The emotion is tabled
"Winter Solstice" is a shallowly written movie about deep emotions, which misses every chance to get inside its characters' heads.
By JOSHUA TANZER
"Winter Solstice" is a small family drama that's sincere and believable, well cast and well acted and just not all there.
Anthony LaPaglia plays Jim Winters, a single father in suburban New Jersey with two teenage sons who are at that age where they've just started to hate him for no concrete reason. His older boy, Gabe, is taking on extra shifts in his grocery stockroom job while he secretly saves up to move out of his hated home state. High-school senior Pete whether he's brooding over the loss of his mom, grumpy about having to wear a hearing aid to school, or just surly and indifferent by nature is trying to sulk his way out of ever graduating. Both kids would rather be hanging out at the "local community center," aka the Dairy Queen parking lot, than spending time with their dad.
|Written and directed by: Josh Sternfeld.|
Cast: Anthony LaPaglia, Aaron Stanford, Mark Webber, Allison Janney, Ron Livingston, Michelle Monaghan, Brendan Sexton III, Ebon Moss-Bachrach.
Cinematography: Harlan Bosmajian.
Edited by: Plummy Tucker.
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Philadelphia Film Festival 2005|
Some of the film's most understated scenes are its best. Jim's landscaping business takes him to the opulent homes of his clients in neighboring towns, and little needs to be said to convey the patient creativity of his work, the humbleness of his social standing and the hard, sometimes unappreciated devotion that's gone into providing a decent home for his own family. And there's a lot of subtle humor in the scenes of Pete enduring summer school, where he finally runs into a teacher (Ron Livingston of "Office Space" and "Sex in the City") who finds unexpected ways to make him belatedly want to learn something.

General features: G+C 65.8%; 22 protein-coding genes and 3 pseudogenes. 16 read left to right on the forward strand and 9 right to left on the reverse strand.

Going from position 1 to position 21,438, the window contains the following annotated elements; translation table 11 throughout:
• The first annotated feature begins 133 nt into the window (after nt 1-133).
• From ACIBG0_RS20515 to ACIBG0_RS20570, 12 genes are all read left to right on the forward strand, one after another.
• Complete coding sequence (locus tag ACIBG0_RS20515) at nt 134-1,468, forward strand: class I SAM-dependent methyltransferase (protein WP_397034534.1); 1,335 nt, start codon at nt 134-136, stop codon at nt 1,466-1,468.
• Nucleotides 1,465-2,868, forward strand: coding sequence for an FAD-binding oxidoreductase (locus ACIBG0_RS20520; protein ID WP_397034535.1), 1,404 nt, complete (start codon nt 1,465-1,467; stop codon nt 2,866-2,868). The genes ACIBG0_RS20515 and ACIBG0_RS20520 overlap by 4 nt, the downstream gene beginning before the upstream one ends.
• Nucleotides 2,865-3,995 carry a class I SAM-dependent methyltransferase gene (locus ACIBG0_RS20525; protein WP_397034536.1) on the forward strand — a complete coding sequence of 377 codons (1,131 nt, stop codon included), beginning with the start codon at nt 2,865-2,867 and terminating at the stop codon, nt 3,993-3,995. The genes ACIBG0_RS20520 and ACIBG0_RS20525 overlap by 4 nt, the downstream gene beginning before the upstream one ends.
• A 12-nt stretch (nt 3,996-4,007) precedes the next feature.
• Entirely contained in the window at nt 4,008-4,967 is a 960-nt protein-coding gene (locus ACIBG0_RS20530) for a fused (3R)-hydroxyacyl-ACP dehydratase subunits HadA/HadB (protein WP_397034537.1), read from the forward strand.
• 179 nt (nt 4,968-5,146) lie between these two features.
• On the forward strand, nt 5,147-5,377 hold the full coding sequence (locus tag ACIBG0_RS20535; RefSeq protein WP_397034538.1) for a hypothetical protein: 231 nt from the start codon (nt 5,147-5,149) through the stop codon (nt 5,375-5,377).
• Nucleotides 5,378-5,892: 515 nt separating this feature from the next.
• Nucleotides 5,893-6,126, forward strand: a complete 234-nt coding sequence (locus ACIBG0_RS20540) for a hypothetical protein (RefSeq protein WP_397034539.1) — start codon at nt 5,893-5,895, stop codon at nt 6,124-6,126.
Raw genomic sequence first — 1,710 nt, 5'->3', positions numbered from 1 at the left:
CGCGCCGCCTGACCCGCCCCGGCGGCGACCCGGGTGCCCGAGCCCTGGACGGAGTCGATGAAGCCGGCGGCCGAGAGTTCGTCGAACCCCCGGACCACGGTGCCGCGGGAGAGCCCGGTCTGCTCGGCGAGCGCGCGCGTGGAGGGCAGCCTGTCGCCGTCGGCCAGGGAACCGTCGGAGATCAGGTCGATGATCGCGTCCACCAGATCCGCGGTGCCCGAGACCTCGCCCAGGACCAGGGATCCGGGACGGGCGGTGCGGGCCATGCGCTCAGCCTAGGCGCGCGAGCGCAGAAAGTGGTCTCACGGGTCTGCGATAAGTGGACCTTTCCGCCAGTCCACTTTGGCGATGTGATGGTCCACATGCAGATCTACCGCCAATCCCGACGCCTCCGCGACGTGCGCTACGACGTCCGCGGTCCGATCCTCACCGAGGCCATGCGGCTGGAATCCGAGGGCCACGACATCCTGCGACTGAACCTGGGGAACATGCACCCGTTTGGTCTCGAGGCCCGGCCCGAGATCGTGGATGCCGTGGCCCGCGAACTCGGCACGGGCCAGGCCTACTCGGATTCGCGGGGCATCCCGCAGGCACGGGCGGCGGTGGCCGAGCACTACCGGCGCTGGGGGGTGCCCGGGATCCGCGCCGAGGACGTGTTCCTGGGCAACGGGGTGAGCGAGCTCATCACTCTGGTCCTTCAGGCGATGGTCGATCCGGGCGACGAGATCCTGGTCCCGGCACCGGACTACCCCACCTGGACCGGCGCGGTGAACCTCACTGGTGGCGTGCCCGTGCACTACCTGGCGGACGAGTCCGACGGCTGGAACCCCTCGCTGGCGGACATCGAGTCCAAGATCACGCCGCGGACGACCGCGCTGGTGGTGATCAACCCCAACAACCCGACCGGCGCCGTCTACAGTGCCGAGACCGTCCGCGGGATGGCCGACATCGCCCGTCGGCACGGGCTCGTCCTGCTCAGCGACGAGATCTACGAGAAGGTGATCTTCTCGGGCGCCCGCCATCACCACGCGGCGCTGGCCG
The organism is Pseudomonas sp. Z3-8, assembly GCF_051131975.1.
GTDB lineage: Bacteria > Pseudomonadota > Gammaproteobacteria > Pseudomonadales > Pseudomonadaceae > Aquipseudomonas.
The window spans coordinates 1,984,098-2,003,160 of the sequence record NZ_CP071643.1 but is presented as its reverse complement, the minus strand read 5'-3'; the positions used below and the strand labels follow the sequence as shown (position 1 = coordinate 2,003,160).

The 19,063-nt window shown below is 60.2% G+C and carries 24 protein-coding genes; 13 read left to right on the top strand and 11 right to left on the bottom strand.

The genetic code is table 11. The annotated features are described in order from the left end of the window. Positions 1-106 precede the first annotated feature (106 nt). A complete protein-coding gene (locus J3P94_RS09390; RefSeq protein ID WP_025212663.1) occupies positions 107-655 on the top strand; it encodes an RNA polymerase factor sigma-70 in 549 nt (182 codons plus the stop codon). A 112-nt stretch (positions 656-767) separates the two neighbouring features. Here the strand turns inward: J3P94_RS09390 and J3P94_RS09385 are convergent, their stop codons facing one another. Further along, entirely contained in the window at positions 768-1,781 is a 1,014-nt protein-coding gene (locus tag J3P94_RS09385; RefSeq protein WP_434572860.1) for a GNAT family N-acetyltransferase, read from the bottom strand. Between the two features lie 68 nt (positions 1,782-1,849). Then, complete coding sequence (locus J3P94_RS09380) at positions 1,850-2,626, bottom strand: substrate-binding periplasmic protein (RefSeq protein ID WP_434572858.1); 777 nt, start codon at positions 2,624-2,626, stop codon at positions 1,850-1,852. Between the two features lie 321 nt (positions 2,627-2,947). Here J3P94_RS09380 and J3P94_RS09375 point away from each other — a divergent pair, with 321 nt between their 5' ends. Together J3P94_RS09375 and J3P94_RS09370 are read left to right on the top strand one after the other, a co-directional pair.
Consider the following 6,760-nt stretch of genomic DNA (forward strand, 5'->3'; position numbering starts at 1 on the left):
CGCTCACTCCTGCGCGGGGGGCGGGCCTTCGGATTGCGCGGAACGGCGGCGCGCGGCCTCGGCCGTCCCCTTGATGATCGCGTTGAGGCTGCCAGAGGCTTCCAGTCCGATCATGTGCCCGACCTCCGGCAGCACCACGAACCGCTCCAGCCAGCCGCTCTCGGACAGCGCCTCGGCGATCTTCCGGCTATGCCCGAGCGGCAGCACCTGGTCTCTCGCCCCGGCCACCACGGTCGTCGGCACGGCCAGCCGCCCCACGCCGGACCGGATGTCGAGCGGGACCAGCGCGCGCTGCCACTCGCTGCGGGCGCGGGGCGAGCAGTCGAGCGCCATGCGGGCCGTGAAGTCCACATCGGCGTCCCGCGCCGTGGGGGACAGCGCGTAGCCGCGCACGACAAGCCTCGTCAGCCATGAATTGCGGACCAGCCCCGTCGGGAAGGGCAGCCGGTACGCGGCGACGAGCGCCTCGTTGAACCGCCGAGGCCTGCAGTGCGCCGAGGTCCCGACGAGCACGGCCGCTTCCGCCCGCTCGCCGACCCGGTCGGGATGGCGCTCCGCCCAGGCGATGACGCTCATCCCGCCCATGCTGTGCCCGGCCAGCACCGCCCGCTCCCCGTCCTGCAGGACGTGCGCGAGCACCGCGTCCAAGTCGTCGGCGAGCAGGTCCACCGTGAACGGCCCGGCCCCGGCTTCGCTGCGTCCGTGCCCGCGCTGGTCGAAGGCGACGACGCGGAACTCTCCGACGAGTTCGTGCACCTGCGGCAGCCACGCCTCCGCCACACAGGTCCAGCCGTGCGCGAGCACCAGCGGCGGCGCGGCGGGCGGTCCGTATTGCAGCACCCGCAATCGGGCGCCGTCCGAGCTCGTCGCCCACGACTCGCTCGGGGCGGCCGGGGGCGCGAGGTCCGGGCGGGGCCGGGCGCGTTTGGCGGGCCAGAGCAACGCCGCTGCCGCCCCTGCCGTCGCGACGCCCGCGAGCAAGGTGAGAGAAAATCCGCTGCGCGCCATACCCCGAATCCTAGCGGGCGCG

In a stronger movie, these would be the kind of secondary scenes that give the movie breathing space and gently deepen the characters, that put valleys between the emotional peaks and create a sense of rhythm. But this movie is almost all breathing space. Sure, there are a few conflicts and outbursts, but the overall effect is still soft. The reason has to be that the characters have no essence. There are chances for them to make some definitive statement about who they are and why they're acting the way they do, but every one of those chances slips away.|
Take Gabe why, exactly, is he so desperate to leave New Jersey? "Every day this place just looks a little worse to me," he says. "I just can't get anything started here, you know?" What kind of explanation is that? What is he trying to start? We never know.
Meanwhile, his dad misses all his chances to explain what he's all about as well. He becomes friendly with new neighbor Molly (Allison Janney of "The West Wing"), and they have two conversations that should really bore in on who they are in their souls, not only for each other's benefit but for the audience's. That doesn't happen. Nobody talks in an interesting way. Rarely does any character say two intelligent, or clever, or revealing, or adventurous sentences in the whole movie.
It's easy to say why that doesn't happen: It's in the writing. Writer-director Josh Sternfeld started with these well-conceived characters and simply didn't succeed in making them flesh. These people have traits instead of personalities; goals instead of dreams. Sternfeld created a situation with substance but not a movie to match.
|APRIL 26, 2005|
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